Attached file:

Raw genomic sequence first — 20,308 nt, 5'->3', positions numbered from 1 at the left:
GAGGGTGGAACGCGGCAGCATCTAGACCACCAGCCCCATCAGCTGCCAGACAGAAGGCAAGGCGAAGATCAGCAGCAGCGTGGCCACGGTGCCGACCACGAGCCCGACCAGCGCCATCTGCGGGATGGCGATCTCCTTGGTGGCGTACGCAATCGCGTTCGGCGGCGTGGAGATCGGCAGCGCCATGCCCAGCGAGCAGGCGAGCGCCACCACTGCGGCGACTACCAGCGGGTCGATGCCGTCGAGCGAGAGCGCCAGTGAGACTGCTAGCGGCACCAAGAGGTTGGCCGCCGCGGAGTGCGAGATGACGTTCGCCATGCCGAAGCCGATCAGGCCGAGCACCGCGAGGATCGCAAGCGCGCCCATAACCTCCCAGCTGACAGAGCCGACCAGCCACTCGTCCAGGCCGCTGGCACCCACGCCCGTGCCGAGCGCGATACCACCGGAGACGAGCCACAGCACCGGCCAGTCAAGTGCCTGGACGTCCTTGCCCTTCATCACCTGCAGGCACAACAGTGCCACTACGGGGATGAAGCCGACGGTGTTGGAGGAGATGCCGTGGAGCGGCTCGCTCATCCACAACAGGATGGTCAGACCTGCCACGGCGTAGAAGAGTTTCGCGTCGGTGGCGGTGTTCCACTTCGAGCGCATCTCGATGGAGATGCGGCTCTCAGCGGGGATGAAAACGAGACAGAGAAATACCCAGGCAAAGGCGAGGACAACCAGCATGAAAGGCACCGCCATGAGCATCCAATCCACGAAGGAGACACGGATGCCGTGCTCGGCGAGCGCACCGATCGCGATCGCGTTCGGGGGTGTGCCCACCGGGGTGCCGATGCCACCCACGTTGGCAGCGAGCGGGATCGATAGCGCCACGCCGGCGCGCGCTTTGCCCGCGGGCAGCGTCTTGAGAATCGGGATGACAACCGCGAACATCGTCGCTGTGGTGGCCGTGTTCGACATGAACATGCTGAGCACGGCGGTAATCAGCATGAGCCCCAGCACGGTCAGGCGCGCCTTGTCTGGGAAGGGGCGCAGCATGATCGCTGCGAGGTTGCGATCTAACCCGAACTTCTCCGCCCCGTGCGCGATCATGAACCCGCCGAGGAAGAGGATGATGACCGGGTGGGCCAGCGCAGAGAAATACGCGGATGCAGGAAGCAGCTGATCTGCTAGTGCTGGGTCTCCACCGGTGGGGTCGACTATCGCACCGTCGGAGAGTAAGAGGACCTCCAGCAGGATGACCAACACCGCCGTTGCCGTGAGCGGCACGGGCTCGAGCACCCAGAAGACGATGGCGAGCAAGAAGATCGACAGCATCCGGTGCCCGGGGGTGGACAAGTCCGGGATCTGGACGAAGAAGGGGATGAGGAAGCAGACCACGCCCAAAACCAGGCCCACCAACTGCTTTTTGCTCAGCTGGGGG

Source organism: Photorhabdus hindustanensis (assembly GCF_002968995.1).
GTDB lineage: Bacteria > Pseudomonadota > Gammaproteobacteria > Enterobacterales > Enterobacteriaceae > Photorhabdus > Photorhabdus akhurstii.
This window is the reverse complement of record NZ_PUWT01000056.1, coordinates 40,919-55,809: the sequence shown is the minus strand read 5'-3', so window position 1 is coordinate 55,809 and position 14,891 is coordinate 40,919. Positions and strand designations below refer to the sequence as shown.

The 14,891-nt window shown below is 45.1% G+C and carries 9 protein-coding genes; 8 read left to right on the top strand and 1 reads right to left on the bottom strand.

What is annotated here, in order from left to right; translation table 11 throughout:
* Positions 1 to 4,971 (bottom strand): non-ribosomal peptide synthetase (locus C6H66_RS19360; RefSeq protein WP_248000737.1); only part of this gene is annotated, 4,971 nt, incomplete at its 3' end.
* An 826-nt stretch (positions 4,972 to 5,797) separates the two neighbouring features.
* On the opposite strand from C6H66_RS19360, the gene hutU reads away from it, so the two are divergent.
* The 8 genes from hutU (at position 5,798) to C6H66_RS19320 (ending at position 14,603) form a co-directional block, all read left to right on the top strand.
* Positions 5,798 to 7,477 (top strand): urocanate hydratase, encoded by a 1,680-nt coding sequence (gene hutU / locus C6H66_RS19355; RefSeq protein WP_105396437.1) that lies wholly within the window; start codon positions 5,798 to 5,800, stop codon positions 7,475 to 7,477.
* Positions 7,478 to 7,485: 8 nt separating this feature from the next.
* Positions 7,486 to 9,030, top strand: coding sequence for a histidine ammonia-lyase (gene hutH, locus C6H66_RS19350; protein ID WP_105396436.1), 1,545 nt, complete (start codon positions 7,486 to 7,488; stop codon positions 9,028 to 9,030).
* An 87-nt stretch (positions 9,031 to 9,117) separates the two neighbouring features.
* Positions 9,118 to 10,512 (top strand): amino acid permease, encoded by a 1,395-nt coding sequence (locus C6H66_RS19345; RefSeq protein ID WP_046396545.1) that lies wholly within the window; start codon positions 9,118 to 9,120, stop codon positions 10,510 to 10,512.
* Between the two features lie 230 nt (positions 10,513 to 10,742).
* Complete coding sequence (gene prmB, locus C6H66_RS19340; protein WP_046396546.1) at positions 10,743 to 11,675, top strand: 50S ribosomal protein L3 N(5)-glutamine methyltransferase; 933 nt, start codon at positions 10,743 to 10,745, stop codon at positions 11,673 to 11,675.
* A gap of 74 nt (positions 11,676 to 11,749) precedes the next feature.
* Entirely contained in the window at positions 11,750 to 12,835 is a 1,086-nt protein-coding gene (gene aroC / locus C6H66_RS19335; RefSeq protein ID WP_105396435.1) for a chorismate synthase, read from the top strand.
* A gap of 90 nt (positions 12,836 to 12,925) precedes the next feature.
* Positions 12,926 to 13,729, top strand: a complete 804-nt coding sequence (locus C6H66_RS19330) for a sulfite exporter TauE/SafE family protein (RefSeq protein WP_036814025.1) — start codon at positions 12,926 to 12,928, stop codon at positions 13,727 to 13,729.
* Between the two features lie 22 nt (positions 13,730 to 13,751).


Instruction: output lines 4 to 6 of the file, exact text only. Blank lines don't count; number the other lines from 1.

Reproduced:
GTDB lineage: Bacteria > Pseudomonadota > Gammaproteobacteria > Enterobacterales > Enterobacteriaceae > Photorhabdus > Photorhabdus akhurstii.
This window is the reverse complement of record NZ_PUWT01000056.1, coordinates 40,919-55,809: the sequence shown is the minus strand read 5'-3', so window position 1 is coordinate 55,809 and position 14,891 is coordinate 40,919. Positions and strand designations below refer to the sequence as shown.

The 14,891-nt window shown below is 45.1% G+C and carries 9 protein-coding genes; 8 read left to right on the top strand and 1 reads right to left on the bottom strand.